DIESEL PARTICULATE FILTER (DPF): A device that filters diesel particulate matter and soot from the exhaust system. All modern diesel vehicles will be fitted with a DPF. These systems have come under fire from many diesel experts, as if the vehicle is not driven for long distances and at speed (too much stop-start driving in town for example), the filter can clog and need replacing.


DIESEL OXIDATION CATALYST (DOC): Similar to a petrol engine’s catalytic converter (honeycomb shaped internal construction), a diesel oxidation catalyst is a device which breaks down pollutants produced by a diesel engine, triggering a chemical reaction that reduces gaseous emissions by up to 50 per cent.

EXHAUST GAS RECIRCULATION (EGR): Exhaust gas recirculation valves redirect small amounts of spent exhaust gas back through the engine’s combustion process to be re-burnt. This reduces the amount of noxious emissions, but the system isn’t without its flaws.

SELECTIVE CATALYTIC REDUCTION (SCR): An emission control system that injects a liquid agent, known as AdBlue or Diesel Exhaust Fluid here in Australia, through a unique catalyst in the exhaust system. The Diesel Exhaust Fluid (DEF) sets off a chemical reaction, which converts nitrogen oxides into nitrogen, water and small amounts of carbon dioxide.

What the experts think

This is a touchy subject, as from an engineering point of view modern emission controls such as EGR valves are quite clever. Talk to any mechanic however, and they will have reports of excessive carbon build-up on vital engine components. Many a modern diesel owner will be aware of the issue with carbon building up in the inlet manifold to the point where engine lights come on after periods of engine surging.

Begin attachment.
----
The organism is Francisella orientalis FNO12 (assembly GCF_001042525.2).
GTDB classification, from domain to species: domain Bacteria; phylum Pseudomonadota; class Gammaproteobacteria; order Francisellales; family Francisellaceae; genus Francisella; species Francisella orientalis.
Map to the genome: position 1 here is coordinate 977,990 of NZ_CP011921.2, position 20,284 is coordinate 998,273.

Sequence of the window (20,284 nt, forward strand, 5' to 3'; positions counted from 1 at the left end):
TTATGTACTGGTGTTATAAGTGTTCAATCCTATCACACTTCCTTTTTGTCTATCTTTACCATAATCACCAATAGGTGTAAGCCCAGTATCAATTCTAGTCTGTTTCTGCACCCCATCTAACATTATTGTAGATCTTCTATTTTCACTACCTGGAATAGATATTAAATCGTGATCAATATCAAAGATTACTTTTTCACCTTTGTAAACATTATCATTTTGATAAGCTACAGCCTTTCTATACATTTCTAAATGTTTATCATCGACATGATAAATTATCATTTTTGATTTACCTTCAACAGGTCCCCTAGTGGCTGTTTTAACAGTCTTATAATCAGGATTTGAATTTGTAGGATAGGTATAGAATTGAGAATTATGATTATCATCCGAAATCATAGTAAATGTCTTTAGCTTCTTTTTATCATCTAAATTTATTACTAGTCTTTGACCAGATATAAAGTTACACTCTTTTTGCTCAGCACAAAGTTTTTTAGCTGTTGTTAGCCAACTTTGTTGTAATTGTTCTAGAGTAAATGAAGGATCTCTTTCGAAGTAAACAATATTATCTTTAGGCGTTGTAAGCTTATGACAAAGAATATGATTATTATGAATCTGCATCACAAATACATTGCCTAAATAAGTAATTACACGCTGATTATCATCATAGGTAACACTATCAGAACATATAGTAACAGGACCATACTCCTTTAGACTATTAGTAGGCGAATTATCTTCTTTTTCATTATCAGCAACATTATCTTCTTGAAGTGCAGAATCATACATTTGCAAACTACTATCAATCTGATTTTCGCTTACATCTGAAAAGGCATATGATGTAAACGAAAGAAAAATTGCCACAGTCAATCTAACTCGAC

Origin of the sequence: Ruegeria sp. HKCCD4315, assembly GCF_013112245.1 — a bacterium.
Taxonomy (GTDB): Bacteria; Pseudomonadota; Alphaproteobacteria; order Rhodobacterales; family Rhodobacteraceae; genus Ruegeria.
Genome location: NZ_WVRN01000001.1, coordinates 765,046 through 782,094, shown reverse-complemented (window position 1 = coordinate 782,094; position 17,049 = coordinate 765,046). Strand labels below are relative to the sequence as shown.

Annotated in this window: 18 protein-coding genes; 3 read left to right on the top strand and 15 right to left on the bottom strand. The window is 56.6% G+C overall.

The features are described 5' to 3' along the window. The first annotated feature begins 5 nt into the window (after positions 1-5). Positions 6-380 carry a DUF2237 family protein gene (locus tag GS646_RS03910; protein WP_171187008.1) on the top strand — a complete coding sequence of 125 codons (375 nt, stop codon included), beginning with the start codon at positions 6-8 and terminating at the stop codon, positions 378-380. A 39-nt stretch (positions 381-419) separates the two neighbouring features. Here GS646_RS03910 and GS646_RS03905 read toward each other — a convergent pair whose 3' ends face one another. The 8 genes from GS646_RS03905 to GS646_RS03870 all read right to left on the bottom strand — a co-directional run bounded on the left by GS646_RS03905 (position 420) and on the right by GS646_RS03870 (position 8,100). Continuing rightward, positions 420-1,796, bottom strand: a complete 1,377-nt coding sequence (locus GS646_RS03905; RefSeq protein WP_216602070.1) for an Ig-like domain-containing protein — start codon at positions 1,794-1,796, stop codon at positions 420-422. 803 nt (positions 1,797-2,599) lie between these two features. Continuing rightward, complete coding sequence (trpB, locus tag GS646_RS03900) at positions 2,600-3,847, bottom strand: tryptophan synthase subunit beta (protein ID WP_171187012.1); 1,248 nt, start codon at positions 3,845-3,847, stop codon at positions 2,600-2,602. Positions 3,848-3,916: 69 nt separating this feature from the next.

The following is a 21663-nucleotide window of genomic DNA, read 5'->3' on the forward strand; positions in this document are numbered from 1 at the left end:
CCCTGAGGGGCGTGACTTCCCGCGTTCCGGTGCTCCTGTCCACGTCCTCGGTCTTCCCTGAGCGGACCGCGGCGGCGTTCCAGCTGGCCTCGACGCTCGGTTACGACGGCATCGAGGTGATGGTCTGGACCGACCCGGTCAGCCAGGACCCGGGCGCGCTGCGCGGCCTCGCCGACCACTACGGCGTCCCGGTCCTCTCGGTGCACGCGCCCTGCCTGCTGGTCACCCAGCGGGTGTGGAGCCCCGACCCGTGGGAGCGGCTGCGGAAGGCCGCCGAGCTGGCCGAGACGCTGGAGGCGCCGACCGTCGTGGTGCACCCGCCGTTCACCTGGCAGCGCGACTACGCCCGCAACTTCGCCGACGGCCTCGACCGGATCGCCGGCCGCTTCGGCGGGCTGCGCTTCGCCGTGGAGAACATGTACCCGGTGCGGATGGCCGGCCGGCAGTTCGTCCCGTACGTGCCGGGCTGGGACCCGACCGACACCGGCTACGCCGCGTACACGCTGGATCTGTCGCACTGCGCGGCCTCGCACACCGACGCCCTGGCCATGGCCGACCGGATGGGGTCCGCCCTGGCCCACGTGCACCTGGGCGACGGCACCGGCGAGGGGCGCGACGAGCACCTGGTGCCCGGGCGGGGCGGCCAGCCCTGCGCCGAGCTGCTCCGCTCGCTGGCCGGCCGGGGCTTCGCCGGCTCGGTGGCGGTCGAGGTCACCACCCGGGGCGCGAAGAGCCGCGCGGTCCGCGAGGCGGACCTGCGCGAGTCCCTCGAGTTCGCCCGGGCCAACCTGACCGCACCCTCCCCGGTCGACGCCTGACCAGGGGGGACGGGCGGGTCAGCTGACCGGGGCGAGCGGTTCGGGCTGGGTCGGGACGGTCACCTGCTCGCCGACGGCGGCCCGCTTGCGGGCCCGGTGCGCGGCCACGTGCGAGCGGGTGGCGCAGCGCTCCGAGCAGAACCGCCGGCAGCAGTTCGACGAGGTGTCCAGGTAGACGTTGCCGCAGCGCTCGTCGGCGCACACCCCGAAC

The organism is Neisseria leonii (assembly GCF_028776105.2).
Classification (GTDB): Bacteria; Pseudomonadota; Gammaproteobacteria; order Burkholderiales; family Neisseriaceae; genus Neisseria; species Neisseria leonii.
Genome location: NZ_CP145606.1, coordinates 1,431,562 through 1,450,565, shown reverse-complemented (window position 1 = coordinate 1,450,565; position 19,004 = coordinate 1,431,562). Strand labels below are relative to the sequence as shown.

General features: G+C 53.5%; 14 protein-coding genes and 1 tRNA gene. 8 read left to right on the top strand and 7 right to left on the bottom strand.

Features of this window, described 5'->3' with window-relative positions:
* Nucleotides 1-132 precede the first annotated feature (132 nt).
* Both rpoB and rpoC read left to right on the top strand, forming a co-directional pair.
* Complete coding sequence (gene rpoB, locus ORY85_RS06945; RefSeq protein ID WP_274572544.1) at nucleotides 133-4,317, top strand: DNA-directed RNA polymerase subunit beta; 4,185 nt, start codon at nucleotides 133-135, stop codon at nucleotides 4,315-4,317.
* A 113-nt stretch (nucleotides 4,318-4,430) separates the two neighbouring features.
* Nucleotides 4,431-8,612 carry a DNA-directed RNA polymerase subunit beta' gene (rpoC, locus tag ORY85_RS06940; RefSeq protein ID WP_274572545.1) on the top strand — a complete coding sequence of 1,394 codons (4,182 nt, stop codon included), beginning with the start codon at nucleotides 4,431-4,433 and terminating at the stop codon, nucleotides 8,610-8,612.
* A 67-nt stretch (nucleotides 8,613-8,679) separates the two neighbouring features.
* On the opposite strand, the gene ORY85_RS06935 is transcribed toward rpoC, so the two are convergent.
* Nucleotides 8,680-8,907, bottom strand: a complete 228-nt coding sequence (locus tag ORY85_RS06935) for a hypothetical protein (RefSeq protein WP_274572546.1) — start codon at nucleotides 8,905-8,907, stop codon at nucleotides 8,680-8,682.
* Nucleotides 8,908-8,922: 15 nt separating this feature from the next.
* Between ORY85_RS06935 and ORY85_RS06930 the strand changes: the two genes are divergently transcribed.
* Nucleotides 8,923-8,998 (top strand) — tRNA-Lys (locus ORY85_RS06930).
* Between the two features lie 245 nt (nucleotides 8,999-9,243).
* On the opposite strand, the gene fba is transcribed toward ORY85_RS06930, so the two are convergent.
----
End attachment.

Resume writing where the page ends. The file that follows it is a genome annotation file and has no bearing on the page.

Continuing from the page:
So at the end of the day, yes – EGR valves are responsible for killing engines… well, wounding them when carbon build-ups cause them to stick and gunk up. BUT (and it’s a big one), there is no reason why preventative maintenance can’t solve this issue without resorting to illegal modifications such as removing and blanking off the EGR valve. By having your inlet manifold and EGR professionally cleaned, you will go a long way towards preventing internal engine damage. This is done the old-fashioned way, using carburettor cleaner and a wire brush to remove carbon build-up.

Many recommend fitting a catch can to your turbo-diesel engine as well. If you’d like to know more about this, we’ve put together some comprehensive articles on catch cans previously.

Diesel particulate filters also require long driving cycles to introduce regeneration processes as mentioned. So for those who do lots of stop-start driving, you could be up for the cost of a new DPF before too long. In some cases the DPF can be cleaned out, however for the most part they are a throwaway, non-serviceable, expensive item to replace.

Eleven tips for turbo-diesel longevity

Use the correct quality, oil type and viscosity

Don’t idle a diesel engine for extended periods, they like to be under load

Only use trusted fuel. Contaminated diesel can do major damage to the injection system

Have the injectors cleaned as per your manufacturer’s maintenance schedule

Regular (once every year or two) dyno tuning is the best way to ensure smooth operation and engine longevity

Check air filters regularly, as blocked filters can blow turbo seals and cause poor running

Never run out of diesel; this causes air to enter the injection system

Change glow plugs before they fail; they can literally fall to pieces!

With low-micron fuel filters being needed for common-rail injection systems to run effectively, regularly swapping your filter out is more important than ever

With diesel engines being able to rev higher than ever, regular oil and filter changes are still one of the keys to a happy and healthy oil-burner

Preventative maintenance is the key to longevity – fix things before they break